If you write very well, with imaginative prose that can draw the reader in so they can create images in their mind (like a book perhaps) then you may not view images in a blog post as a necessity. The truth however, is that most people who read blogs, need some form of imagery. It breaks the monotony of text and helps visualise things. Even more so if you have a beauty blog, or a food blog, or a travel blog… or any blog really. Except perhaps for money blogs or blogging blogs 😛
You can easily host your images online for free, if you are so inclined. There are benefits to that – if you are on a selfhosted domain, you save space (images take up LOTS of space) and if people steal your images by hotlinking them (which a responsible blogger will NEVER do) you do not suffer unnecessary loss of bandwidth.
You can quite easily host images at sites like Flickr, Photobucket and Imageshack for free. I have done so before this. However, I’m here to plead my case for hosting images on your own blog or server.
Free image hosts have limits
Ever heard of the saying “There’s no such thing as a free lunch”? Well, there’s no such thing as a free image host with no restrictions. Flickr accounts allow you to host images for free, but after 200 images, you can’t view your older uploads in the dashboard. If you want to, you’d have to pay to upgrade. There are also restrictions on the method of using those photos i.e. you have to include the link back to the Flickr website. However, if you don’t mind not being able to view old images, then Flickr is by far the most reliable host I’ve used.
Photobucket doesn’t have a viewing restriction but they have a bandwidth restriction. So, once the images in your account are viewed above a certain number of times in a month, you get presented with a “Bandwidth exceeded” image. This lasts until your monthly cut off date comes around and will continue so long as you do not upgrade i.e. pay. Incidentally, Photobucket has been reducing their free monthly bandwidth quite substantially since I first signed up with them. These days, its basically all about payment.
Imageshack is something I never quite understood but I’ve been seeing a lot of blogs with ugly images of a frog where the image should be, and that’s not only ugly, its unsettling and frustrating, especially when the background image of the blog is hosted on Imageshack. Well, unless your background is that of frogs perhaps 😛
Dependancy on free hosts can result in an ugly blog
As I’ve noted, Flickr does not restrict bandwidth, so you do not end up with any ugly notices on your blog, unless you delete your photo and forget to delete the image link on your blog. Then, you end up with a big empty box.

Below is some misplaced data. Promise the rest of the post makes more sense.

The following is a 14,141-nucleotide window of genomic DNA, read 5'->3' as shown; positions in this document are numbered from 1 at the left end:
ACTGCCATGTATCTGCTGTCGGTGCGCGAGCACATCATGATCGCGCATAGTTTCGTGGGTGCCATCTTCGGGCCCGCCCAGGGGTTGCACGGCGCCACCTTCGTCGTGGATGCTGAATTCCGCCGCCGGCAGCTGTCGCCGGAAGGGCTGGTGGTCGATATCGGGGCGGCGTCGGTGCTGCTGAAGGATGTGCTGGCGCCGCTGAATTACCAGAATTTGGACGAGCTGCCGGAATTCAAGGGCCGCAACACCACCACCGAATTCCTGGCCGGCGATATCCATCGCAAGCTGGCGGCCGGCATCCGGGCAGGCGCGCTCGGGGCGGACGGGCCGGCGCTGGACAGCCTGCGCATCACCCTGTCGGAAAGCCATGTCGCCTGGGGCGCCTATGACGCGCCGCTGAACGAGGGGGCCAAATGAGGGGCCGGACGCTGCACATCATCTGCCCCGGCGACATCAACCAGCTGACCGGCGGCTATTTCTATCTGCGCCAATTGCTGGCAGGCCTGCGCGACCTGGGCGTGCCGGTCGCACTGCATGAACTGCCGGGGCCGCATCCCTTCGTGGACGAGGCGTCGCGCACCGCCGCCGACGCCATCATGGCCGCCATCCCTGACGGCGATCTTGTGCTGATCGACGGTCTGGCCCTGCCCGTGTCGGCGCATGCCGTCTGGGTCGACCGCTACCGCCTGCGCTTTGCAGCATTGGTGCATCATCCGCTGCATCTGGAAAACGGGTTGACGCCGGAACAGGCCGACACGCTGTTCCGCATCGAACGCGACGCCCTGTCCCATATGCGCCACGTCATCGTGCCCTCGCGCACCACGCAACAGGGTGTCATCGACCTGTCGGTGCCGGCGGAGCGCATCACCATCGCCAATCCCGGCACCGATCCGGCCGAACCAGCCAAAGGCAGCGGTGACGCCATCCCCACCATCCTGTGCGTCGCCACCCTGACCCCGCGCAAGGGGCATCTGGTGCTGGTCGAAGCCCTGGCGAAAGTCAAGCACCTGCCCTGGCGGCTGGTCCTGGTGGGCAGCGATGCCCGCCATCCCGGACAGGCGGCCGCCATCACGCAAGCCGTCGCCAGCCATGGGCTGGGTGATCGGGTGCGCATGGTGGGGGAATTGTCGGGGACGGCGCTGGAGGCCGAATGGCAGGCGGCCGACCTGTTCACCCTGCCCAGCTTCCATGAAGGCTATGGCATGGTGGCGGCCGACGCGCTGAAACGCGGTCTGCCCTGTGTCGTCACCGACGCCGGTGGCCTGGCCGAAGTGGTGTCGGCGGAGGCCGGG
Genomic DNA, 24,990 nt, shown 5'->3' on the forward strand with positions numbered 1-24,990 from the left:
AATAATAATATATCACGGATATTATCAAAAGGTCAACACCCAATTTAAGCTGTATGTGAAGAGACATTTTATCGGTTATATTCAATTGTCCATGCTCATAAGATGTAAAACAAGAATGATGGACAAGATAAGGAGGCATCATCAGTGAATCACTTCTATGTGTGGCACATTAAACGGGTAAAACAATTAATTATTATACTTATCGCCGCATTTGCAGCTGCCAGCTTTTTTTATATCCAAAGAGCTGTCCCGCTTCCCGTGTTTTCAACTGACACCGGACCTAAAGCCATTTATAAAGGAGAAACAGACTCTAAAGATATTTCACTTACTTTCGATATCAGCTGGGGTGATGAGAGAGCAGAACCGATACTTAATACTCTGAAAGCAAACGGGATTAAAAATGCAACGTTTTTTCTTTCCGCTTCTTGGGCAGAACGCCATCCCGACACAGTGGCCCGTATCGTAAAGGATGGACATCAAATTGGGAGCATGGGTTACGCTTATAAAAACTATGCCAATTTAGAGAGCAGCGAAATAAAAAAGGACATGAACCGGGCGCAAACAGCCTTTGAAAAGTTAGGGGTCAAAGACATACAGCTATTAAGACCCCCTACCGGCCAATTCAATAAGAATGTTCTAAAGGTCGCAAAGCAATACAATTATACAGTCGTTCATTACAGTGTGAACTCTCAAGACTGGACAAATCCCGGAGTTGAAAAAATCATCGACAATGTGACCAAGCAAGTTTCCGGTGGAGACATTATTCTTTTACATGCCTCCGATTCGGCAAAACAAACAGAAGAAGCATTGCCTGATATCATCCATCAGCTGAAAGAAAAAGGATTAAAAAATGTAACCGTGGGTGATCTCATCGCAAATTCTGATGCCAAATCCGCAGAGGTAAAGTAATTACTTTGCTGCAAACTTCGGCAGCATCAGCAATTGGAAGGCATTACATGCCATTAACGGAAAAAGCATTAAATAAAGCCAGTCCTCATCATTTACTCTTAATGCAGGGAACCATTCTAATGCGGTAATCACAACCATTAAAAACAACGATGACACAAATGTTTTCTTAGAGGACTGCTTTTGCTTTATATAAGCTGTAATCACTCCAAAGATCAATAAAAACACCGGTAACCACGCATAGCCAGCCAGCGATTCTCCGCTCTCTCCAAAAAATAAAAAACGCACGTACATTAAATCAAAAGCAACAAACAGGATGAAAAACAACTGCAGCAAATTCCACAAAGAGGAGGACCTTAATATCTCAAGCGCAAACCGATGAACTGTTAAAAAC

In the case of Photobucket, if you exceed your monthly bandwidth restriction, you end up with an ugly placeholder image until the next month comes around and your image is restored. I notice this and the Imageshack frog on blogs where people use these sites to host their blog background images. It can look really awful. I’ve experienced this myself with Photobucket hence I’m allowed to talk about this and complain about its ugliness 😛 I have to say, I realised in a hurry that it was time I self host my images.
Why you should host your own blog images
Simple really, control. On Blogger, you may host them directly on Blogger – its free anyway, so you have nothing to worry about. The only thing you might want to consider is whether you plan to stay with Blogger on a long term basis or if you will decide to move in future, because it can get messy if you move and don’t move your photos along with you. But that’s another story 🙂
On WordPress.com, for now, you get 3G of space, which is quite a lot, but if you host a lot of images, may not be sufficient. They offer a paid upgrade option which isn’t terribly pricey.
On self-hosted wordpress blogs, space is as big as you get from your host. But if you are smart about sizing and compressing photos, it doesn’t really take up that much space. Your bandwidth may be affected if you have a lot of images of large sizes on your blog, but again, if you are smart about compressing images, its not that bad.
Hosting images on your own blog or server also means you will not end up with ugly “Bandwidth exceeded” place boxes or strange looking frogs on your blog. If the free host server is down, it won’t affect how your blog looks. You choose which images to show, and you can even block people from hotlinking to your images so they don’t steal bandwidth (on self-hosted wordpress). Hotlinking is where people link directly to the image and can be very costly for the blog owner in terms of bandwidth usage. Blocking hotlinking involves code and technical bits in htaccess files… eh, don’t fall asleep back there! 😛 If anyone is interested, I’ll blog about this some time 🙂
If you opt to free host, check your blog and stats periodically
Nothing irks me more than going to a blog and seeing that terrible looking frog from Imageshack or the “Bandwidth Exceeded” box from Photobucket. If you use an image by someone else on Flickr and they remove their image, you will also end up with an empty Flickr box. Its ugly and if you ask me, bad for your image.
It also tells me that the blogger doesn’t take the trouble to check their blog for broken images. Broken images in a post can be irksome, but broken images in a blog theme tells me that the blogger just didn’t bother to check on how their blog looks and that also means you may not care for your blog as much as you think you do.
So, if you opt to use a free host, do load up your blog and check how it looks periodically. When you start seeing frogs that shouldn’t be there, its time to look at why its happening and how you can remedy it.
Do you host your blog images on a free image host? Do you host them at your blog host, whether it be a free blog platform or your own server? Do you have a reason either way? I’d love to hear what you think about this 🙂